AstraZeneca, which developed its shot with Oxford University, told the EU on Friday it could not meet agreed supply targets up to the end of March, with an EU official involved in the talks telling Reuters that meant a 60% cut to 31 million doses.

“We expect the company to find solutions and to exploit all possible flexibilities to deliver swiftly,” an EU Commission spokesman said, adding the head of the EU executive Ursula von der Leyen had a call earlier on Monday with AstraZeneca’s chief Pascal Soriot to remind him of the firm’s commitments.

A spokesman for AstraZeneca said Soriot told von der Leyen the company was doing everything it could to bring its vaccine to millions of Europeans as soon as possible.

News emerged on Monday that the company faces wider supply problems.

Australia’s Health Minister Greg Hunt told reporters AstraZeneca had advised the country it had experienced “a significant supply shock”, which would cut supplies in March below what was agreed. He did not provide figures.

Thailand’s Health Minister Anutin Charnvirakul said AstraZeneca would be supplying 150,000 doses instead of the 200,000 planned, and far less than the 1 million shots the country had initially requested.

AstraZeneca declined to comment on global supply issues.

The senior EU official said the bloc had a contractual right to check the company’s books to assess production and deliveries, a move that could imply the EU fears doses being diverted from Europe to other buyers outside the bloc.

AstraZeneca has received an upfront payment of 336 million euros ($409 million) from the EU, another official told Reuters when the 27-nation bloc sealed a supply deal with the company in August for at least 300 million doses - the first signed by the EU to secure COVID-19 shots..

Under advance purchase deals sealed during the pandemic, the EU makes down-payments to companies to secure doses, with the money expected to be mostly used to expand production capacity.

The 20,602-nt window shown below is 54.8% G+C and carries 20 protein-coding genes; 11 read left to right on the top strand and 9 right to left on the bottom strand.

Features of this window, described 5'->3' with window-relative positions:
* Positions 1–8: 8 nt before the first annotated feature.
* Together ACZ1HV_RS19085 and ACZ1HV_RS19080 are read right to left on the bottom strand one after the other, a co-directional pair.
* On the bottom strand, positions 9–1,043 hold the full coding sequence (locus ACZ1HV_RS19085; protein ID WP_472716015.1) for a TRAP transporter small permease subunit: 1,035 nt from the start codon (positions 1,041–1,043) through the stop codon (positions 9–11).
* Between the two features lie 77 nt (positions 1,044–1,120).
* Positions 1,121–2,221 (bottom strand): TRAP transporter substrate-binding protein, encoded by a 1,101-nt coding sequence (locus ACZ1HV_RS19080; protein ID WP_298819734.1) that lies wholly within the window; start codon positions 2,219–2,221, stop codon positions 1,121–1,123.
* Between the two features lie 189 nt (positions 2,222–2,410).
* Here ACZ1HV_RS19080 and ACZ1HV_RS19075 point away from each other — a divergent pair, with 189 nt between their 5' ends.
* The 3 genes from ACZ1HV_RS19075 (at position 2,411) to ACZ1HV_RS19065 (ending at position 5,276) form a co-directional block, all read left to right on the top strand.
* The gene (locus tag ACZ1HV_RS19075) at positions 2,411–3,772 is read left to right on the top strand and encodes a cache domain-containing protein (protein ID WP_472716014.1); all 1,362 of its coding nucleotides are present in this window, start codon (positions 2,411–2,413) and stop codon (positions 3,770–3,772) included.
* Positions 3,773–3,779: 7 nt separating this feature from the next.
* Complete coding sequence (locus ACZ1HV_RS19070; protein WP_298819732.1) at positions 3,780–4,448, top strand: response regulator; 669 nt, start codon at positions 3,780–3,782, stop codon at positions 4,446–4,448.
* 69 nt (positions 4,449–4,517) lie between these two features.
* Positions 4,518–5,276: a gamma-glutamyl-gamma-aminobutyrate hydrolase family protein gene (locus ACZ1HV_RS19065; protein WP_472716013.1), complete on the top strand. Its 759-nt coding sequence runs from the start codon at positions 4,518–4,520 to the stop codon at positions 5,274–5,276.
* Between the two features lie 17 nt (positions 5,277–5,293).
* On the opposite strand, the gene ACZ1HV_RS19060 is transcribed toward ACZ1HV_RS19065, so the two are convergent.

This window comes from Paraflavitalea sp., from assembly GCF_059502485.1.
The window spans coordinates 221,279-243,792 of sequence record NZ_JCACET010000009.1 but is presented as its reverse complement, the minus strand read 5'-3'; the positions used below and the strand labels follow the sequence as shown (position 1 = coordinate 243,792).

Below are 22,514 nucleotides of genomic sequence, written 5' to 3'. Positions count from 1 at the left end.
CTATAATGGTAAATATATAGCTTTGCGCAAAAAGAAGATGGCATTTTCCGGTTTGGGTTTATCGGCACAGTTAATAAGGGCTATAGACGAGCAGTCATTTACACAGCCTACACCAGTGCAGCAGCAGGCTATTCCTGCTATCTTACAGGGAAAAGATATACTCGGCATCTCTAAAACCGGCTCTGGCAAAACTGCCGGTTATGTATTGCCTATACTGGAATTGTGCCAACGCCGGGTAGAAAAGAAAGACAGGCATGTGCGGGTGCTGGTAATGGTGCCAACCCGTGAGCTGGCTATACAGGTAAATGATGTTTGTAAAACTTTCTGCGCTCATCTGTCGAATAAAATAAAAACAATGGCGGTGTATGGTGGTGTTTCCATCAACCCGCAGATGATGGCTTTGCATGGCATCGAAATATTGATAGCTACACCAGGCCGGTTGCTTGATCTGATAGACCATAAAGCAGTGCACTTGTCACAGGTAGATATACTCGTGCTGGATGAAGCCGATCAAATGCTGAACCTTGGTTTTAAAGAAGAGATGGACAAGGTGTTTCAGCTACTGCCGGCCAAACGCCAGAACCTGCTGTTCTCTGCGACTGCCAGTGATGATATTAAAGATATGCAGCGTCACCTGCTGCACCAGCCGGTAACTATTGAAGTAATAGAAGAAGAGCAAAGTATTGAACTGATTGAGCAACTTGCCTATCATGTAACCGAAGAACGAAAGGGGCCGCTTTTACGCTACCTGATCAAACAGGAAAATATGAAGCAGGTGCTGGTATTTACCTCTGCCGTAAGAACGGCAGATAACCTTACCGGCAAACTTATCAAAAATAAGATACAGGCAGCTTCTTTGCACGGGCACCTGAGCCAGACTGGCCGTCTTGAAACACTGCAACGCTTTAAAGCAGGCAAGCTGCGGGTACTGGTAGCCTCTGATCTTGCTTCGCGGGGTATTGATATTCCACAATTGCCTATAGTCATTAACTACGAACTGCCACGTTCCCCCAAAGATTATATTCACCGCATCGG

“Initial volumes will be lower than originally anticipated due to reduced yields at a manufacturing site within our European supply chain,” AstraZeneca said on Friday.

The site is a viral vectors factory in Belgium run by the drugmaker’s partner Novasep.

Viral vectors are produced in genetically modified living cells that have to be nurtured in bioreactors. The complex procedure requires fine-tuning of various inputs and variables to arrive at consistently high yields.

“The flimsy justification that there are difficulties in the EU supply chain but not elsewhere does not hold water, as it is of course no problem to get the vaccine from the UK to the continent,” said EU lawmaker Peter Liese, who is from the same party as German Chancellor Angela Merkel.

The EU called a meeting with AstraZeneca after Friday’s (22 January) announcement to seek further clarification. The meeting started at 1230 CET on Monday.

The EU official involved in the talks with AstraZeneca said expectations were not high for the meeting, in which the company will be asked to better explain the delays.

Earlier in January, Pfizer, which is currently the largest supplier of COVID-19 vaccines to the EU, announced delays of nearly a month to its shipments, but hours later revised this to say the delays would last only a week.

EU contracts with vaccine makers are confidential, but the EU official involved in the talks did not rule out penalties for AstraZeneca, given the large revision to its commitments. However, the source did not elaborate on what could trigger the penalties. “We are not there yet,” the official added.

“AstraZeneca has been contractually obligated to produce since as early as October and they are apparently delivering to other parts of the world, including the UK without delay,” Liese said.

AstraZeneca’s vaccine is expected to be approved for use in the EU on Jan. 29, with first deliveries expected from 15 February.

($1 = €0.8214)